- Sri Vidya
- Sri Vidya is an all-India cult of the worship of the GODDESS Sri Lalita or Tripurasundari. It initiates in the right-handed tantric tradition (see TANTRISM), which emphasizes Sri Lalita as the Great GODDESS. Iconographically, she is seen as a beautiful 16-year old with a parrot on her shoulder; however, this is just her gross form. Her subtle form is the Sri YANTRA or Sri CHAKRA, which is a geometric design around a basic point, showing four entranceways at its outer portion that are representative of temple entranceways.The highest form of Sri Lalita is the 16-syl-lable MANTRA that is chanted in worship of her. As is the tantric norm, she is the mantra and one who chants the mantra becomes the goddess. She in effect enters that person and becomes that per-son. The Sri Vidya PUJA (worship and offering) is done at homes and not publicly. The devotee first burns his or her self up symbolically, readying for the transformation into the goddess. “One must become the Goddess to worship the Goddess” is the operative phrase. Doing ritual worship to the diagram of the Sri Yantra, one places mantras on one’s body to transform it into the body of the goddess. The reverse is done when the puja is coming to a close. At the end of the ritual proper the 1,000 names of goddess Sri Lalita are usually chanted.South India has a particularly strong cult of Sri Lalita, where the initiates tend to be BRAHMINS. Thus, though there are tantric aspects to this rit-ual, there is no consumption of forbidden things such as beef or alcohol, as in the left-handed rites. Substitutes are used to make the rites palatable to Brahmin practitioners. The philosophical system involved is a tantric ADVAITA non-dual system, understanding that the manifest world is real and an aspect of the supreme Goddess.Further reading: Douglas Renfrew Brooks, Auspicious Wisdom (Albany: State University of New York Press, 1992); ———, The Secret of the Three Cities (Chicago: University of Chicago Press, 1990).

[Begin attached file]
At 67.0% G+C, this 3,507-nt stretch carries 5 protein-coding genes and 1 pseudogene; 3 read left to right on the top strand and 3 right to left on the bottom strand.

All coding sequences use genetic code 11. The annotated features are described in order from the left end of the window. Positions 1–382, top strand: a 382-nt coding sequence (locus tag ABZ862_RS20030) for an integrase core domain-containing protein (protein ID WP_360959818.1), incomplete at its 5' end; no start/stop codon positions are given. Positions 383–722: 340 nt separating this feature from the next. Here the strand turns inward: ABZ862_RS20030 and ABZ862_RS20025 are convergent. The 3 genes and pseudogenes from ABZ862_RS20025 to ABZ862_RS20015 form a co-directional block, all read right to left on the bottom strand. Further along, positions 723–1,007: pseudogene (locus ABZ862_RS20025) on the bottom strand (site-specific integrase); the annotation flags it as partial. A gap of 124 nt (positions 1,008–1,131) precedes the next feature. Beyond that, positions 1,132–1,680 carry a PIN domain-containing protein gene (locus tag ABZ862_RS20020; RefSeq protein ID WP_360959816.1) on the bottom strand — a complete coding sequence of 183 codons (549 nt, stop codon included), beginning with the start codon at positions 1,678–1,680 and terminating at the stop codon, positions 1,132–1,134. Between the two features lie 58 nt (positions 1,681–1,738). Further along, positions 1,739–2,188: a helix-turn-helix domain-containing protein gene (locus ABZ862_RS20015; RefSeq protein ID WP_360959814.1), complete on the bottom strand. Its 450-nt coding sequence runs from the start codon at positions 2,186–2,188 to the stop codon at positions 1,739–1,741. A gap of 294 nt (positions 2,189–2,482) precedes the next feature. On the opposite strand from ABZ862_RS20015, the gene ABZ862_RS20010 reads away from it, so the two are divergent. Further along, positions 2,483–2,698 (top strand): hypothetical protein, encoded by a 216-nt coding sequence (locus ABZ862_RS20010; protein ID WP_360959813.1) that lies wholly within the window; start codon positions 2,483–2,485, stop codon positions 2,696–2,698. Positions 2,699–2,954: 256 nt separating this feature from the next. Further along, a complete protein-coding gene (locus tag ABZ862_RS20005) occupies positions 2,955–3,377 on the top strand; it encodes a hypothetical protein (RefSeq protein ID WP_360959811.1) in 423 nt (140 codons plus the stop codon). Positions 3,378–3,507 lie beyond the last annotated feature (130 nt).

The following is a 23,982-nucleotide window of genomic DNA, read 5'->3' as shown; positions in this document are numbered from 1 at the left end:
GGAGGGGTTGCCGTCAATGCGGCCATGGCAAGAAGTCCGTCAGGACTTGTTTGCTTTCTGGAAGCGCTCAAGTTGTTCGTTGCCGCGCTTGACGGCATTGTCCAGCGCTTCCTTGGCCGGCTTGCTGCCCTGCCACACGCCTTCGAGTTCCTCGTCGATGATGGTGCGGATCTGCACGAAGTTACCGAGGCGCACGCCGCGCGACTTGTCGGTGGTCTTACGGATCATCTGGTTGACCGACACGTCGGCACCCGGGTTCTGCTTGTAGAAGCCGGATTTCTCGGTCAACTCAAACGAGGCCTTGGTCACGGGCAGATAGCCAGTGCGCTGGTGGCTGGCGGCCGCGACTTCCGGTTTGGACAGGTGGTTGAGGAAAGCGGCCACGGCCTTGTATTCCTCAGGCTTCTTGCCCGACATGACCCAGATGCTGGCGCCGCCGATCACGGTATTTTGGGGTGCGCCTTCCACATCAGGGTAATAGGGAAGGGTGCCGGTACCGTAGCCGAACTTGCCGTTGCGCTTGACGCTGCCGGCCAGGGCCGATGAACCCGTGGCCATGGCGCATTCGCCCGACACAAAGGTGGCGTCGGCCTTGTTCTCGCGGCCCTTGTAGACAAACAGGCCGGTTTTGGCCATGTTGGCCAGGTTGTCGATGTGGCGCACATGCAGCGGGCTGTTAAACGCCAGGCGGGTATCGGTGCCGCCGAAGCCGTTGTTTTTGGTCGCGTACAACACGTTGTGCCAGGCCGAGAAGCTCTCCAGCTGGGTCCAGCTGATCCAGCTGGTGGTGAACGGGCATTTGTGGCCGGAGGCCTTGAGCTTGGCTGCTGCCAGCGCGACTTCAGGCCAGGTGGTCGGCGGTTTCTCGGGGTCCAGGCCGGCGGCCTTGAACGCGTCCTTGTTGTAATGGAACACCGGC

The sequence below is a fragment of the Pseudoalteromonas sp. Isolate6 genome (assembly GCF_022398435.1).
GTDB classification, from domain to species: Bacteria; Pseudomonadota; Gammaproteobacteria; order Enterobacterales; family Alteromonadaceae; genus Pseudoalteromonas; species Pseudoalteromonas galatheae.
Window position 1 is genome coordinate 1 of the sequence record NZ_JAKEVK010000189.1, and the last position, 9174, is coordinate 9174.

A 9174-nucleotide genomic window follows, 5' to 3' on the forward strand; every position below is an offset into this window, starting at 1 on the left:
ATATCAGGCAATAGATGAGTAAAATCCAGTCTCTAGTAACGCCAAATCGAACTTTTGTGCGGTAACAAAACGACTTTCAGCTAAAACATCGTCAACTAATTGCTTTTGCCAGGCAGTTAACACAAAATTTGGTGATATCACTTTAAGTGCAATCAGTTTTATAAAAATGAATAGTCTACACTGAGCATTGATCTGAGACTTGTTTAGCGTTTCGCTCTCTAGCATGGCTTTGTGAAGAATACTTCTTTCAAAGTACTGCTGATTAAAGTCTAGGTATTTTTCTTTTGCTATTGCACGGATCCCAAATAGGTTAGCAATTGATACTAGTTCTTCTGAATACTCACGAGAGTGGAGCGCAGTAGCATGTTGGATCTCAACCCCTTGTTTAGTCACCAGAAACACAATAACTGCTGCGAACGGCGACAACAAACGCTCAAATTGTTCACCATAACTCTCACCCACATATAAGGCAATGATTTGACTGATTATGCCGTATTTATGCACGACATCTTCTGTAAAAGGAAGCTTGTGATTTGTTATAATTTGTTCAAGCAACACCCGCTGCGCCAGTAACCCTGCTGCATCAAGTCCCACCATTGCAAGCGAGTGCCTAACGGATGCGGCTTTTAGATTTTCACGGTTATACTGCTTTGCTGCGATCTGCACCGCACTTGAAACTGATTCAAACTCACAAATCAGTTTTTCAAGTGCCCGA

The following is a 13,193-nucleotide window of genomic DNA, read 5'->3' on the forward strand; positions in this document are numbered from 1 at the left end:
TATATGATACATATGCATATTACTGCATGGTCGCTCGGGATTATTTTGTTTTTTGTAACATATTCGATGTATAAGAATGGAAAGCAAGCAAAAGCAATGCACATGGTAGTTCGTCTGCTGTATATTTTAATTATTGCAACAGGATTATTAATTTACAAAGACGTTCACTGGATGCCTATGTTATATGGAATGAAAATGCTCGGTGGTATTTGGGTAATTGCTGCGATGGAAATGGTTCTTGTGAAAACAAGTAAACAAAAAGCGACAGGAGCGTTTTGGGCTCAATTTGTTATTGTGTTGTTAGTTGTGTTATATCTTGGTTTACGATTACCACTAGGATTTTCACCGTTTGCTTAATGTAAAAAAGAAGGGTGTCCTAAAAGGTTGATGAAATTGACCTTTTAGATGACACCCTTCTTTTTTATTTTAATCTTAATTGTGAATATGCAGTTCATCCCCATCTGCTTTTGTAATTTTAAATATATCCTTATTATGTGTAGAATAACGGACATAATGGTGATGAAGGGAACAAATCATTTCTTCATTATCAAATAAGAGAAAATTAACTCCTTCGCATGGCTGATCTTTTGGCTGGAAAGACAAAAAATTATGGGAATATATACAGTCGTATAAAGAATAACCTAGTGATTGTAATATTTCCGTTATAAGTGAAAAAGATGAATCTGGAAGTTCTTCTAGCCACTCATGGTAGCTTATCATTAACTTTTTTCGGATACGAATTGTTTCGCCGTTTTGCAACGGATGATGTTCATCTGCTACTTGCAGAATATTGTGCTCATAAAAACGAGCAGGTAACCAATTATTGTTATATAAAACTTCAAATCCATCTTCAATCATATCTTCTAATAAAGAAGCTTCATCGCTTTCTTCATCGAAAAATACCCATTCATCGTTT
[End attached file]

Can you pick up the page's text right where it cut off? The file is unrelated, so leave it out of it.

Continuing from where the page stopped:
Encyclopedia of Hinduism. A. Jones and James D. Ryan. 2007.